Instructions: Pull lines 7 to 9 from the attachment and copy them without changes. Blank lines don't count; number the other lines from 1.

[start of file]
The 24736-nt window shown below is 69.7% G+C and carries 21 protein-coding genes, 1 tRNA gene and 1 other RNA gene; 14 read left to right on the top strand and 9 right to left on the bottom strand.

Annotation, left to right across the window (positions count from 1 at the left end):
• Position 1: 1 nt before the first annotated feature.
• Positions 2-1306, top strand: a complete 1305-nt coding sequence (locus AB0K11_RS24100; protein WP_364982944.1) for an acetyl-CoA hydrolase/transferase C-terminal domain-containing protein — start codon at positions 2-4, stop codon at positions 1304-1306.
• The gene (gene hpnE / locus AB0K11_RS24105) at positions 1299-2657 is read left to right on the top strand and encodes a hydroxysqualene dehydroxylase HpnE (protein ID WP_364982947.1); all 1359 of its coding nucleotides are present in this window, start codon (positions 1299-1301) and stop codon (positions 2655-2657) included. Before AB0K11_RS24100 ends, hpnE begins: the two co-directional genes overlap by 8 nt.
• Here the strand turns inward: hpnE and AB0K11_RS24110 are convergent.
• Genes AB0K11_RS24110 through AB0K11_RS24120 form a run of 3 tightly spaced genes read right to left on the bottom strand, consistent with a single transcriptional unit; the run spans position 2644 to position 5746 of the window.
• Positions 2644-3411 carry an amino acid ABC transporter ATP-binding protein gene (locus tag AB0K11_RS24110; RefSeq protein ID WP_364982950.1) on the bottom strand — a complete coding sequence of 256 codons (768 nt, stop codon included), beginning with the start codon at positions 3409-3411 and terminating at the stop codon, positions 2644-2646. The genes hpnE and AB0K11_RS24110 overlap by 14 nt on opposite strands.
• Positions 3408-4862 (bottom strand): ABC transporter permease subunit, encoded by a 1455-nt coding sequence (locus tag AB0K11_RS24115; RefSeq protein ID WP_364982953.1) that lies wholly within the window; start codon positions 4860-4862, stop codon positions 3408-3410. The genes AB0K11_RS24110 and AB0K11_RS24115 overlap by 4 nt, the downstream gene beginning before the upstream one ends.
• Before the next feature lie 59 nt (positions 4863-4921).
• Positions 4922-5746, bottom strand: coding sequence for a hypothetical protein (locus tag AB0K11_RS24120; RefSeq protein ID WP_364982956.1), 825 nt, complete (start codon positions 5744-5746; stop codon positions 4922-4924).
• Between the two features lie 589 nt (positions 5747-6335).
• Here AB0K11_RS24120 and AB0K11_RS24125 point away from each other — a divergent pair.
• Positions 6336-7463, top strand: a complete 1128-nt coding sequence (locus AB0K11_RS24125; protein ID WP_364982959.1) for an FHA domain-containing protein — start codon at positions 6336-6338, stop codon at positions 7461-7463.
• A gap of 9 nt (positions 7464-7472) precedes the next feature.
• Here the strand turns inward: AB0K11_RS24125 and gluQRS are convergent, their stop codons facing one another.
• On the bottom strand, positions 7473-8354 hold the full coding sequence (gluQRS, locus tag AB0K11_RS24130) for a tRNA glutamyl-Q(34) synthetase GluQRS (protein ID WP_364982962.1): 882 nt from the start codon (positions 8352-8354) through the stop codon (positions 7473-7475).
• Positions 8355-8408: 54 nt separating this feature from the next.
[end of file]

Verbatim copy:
• Genes AB0K11_RS24110 through AB0K11_RS24120 form a run of 3 tightly spaced genes read right to left on the bottom strand, consistent with a single transcriptional unit; the run spans position 2644 to position 5746 of the window.
• Positions 2644-3411 carry an amino acid ABC transporter ATP-binding protein gene (locus tag AB0K11_RS24110; RefSeq protein ID WP_364982950.1) on the bottom strand — a complete coding sequence of 256 codons (768 nt, stop codon included), beginning with the start codon at positions 3409-3411 and terminating at the stop codon, positions 2644-2646. The genes hpnE and AB0K11_RS24110 overlap by 14 nt on opposite strands.
• Positions 3408-4862 (bottom strand): ABC transporter permease subunit, encoded by a 1455-nt coding sequence (locus tag AB0K11_RS24115; RefSeq protein ID WP_364982953.1) that lies wholly within the window; start codon positions 4860-4862, stop codon positions 3408-3410. The genes AB0K11_RS24110 and AB0K11_RS24115 overlap by 4 nt, the downstream gene beginning before the upstream one ends.